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Russia appoints commander who oversaw Aleppo bombing to Ukraine war 

October 10, 2022 at 10:23 am

Russian soldiers seen in their armoured vehicles at Tall Tamr district of Hasaka (AlHasakeh) in Syria on December 16, 2019 [Bekir Kasim / Anadolu Agency]

On Saturday, Russia appointed Sergei Surovikin as the new commander of the war in Ukraine, he has been described by the British Ministry of Defence as “brutal and corrupt.”

Surovikin ordered that soldiers shoot protesters in Moscow in the nineties. He has also been accused of leading an offensive on Syria six years ago as part of the Russian backed intervention on the side of Bashar Al-Assad’s government.

Surovikin oversaw the bombardment of Aleppo in 2016, when Syrian government forces retook the city. This became known as the most brutal, intense battles in the Syrian war.

Government air strikes backed by Russia on Syria’s second largest city killed over 440 civilians including 90 children.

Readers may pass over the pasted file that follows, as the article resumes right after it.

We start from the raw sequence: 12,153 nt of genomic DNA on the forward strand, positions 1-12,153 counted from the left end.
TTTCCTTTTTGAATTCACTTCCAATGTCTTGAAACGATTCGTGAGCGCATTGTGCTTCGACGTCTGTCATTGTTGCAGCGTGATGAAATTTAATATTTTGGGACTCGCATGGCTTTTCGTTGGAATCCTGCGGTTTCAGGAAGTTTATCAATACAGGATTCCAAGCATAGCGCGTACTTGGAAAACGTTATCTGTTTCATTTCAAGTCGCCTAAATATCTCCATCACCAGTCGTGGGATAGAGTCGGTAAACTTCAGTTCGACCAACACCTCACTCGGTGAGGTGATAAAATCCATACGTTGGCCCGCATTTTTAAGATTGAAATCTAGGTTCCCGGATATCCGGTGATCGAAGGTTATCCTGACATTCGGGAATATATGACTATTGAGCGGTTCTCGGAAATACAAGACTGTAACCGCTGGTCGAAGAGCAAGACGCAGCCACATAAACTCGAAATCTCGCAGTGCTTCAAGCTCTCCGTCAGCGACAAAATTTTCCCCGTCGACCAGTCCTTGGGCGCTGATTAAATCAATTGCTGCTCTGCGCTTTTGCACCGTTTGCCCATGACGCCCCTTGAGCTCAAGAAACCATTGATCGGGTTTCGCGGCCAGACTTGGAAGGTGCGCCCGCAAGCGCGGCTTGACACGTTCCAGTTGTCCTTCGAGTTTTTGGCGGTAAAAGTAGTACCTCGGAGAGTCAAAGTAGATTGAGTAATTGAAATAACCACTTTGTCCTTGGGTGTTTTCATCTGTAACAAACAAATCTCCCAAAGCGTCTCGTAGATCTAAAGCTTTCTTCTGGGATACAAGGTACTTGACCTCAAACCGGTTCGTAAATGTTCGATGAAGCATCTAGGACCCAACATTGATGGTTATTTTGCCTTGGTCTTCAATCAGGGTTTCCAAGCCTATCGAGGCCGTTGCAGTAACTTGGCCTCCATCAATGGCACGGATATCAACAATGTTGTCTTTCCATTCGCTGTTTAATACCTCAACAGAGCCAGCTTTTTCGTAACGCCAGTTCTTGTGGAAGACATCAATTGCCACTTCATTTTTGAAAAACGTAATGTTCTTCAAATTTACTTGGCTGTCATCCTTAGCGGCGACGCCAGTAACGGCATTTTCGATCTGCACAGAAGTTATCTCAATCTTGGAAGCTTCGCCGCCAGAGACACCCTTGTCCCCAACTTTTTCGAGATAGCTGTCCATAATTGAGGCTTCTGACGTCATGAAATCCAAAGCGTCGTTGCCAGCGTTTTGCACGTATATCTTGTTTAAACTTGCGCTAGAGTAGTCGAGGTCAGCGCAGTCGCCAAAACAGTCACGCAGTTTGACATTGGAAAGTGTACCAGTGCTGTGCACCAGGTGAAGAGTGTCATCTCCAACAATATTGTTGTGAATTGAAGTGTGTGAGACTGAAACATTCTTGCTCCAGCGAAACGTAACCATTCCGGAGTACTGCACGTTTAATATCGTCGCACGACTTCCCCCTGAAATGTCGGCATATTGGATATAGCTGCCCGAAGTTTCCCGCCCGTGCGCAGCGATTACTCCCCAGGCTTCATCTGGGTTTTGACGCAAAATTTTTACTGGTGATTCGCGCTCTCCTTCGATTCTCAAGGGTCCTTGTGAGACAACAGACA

According to Human Rights Watch (HRW), at least one medical facility was targeted and indiscriminate weapons including cluster munitions and incendiary weapons were used.

READ: Syrian regime, Russia escalate attacks on Idlib

At the time Russia vetoed a draft UN Security Council resolution demanding an end to the aerial bombardment of Aleppo.

Last week, Russia and Syria escalated artillery and missile shelling against villages in the countryside of Idlib.

Russia appointed Surovikin after two commanders of Russia’s military regions were sacked after they lost territory in northeast and south Ukraine over the past several weeks.

At the beginning of September Russian forces were pushed out of the Kharkiv region and the Kherson region.

Back home, Russian hardliners who have been accusing military commanders of incompetence have welcomed the appointment of Surovikin.

They have been calling for retaliation against Ukraine after the loss of territory.

One day after he was appointed Russia hit downtown Kyiv for the first time since the Russian invasion of Ukraine began in February, destroying cars and buildings.

One missile struck a major intersection during rush hour close to the government quarters, another a children’s playground.